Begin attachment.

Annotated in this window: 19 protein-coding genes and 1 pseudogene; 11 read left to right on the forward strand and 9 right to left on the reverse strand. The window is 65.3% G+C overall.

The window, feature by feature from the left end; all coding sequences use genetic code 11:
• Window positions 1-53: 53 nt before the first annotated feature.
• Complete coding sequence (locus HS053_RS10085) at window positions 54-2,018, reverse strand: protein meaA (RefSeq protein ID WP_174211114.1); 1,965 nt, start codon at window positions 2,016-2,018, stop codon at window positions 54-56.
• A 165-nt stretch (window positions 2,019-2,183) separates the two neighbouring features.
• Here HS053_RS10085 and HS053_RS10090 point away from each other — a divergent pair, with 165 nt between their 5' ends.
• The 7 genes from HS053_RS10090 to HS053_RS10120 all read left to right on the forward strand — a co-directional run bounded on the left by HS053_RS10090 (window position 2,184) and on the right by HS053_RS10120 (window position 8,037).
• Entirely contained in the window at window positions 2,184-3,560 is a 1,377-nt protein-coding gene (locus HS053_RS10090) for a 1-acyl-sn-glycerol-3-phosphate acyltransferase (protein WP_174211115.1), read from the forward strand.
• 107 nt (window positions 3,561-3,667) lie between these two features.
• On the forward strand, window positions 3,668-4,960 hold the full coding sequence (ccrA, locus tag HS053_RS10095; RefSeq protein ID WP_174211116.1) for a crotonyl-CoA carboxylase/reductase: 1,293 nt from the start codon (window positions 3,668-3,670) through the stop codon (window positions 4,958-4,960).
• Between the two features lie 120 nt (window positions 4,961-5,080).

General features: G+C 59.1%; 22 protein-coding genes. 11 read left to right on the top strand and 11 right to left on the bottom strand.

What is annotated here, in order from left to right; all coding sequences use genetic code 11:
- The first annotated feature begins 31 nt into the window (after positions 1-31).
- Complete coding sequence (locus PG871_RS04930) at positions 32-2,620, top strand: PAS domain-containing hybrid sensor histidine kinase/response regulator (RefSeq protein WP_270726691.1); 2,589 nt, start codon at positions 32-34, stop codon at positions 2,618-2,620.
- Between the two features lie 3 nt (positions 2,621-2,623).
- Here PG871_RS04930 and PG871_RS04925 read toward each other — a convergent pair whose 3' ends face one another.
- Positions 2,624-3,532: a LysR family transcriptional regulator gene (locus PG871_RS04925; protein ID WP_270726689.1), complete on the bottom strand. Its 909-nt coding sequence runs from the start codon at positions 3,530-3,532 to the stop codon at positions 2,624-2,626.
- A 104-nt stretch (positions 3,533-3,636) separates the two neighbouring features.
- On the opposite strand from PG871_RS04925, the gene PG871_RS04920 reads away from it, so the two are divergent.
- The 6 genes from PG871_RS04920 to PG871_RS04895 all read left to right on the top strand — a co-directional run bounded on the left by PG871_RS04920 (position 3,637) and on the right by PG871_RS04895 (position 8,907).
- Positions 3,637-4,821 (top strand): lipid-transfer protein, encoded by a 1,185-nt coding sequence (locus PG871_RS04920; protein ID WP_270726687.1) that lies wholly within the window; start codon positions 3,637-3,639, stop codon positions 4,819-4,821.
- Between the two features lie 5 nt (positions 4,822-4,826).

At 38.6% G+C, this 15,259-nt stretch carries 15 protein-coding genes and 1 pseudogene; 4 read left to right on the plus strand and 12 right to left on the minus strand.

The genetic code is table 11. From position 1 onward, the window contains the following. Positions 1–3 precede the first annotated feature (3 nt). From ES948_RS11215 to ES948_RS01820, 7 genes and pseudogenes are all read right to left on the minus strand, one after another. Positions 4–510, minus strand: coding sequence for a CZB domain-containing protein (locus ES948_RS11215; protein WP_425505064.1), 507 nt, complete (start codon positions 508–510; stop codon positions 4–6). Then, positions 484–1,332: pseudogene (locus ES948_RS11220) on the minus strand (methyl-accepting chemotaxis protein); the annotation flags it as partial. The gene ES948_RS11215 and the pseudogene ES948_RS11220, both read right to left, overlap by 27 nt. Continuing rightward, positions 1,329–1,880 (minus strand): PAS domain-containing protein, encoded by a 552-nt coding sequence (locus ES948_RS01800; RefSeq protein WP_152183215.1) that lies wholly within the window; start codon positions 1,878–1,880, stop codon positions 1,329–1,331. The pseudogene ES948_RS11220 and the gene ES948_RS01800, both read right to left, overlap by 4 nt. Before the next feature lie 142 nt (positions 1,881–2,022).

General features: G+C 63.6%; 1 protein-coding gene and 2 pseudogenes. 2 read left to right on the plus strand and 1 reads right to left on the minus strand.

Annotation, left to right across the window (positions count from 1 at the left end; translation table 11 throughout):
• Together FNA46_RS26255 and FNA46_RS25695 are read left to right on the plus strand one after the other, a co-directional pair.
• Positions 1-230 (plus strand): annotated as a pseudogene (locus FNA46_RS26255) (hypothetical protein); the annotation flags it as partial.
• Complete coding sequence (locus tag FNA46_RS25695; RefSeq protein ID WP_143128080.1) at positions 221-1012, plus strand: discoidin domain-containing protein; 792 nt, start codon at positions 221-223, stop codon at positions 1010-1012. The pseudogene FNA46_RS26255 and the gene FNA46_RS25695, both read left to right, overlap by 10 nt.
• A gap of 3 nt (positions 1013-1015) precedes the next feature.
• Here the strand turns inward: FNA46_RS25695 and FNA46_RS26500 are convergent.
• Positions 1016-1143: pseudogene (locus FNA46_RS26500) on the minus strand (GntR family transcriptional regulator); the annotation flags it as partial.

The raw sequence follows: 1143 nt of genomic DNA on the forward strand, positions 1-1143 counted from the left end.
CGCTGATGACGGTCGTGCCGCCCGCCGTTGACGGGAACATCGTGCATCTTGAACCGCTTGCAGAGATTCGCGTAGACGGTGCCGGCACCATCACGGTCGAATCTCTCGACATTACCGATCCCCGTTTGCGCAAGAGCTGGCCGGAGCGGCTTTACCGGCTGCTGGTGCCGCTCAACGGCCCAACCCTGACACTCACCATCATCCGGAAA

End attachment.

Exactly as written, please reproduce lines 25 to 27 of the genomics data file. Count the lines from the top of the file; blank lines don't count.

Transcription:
The genetic code is table 11. From position 1 onward, the window contains the following. Positions 1–3 precede the first annotated feature (3 nt). From ES948_RS11215 to ES948_RS01820, 7 genes and pseudogenes are all read right to left on the minus strand, one after another. Positions 4–510, minus strand: coding sequence for a CZB domain-containing protein (locus ES948_RS11215; protein WP_425505064.1), 507 nt, complete (start codon positions 508–510; stop codon positions 4–6). Then, positions 484–1,332: pseudogene (locus ES948_RS11220) on the minus strand (methyl-accepting chemotaxis protein); the annotation flags it as partial. The gene ES948_RS11215 and the pseudogene ES948_RS11220, both read right to left, overlap by 27 nt. Continuing rightward, positions 1,329–1,880 (minus strand): PAS domain-containing protein, encoded by a 552-nt coding sequence (locus ES948_RS01800; RefSeq protein WP_152183215.1) that lies wholly within the window; start codon positions 1,878–1,880, stop codon positions 1,329–1,331. The pseudogene ES948_RS11220 and the gene ES948_RS01800, both read right to left, overlap by 4 nt. Before the next feature lie 142 nt (positions 1,881–2,022).

General features: G+C 63.6%; 1 protein-coding gene and 2 pseudogenes. 2 read left to right on the plus strand and 1 reads right to left on the minus strand.

Annotation, left to right across the window (positions count from 1 at the left end; translation table 11 throughout):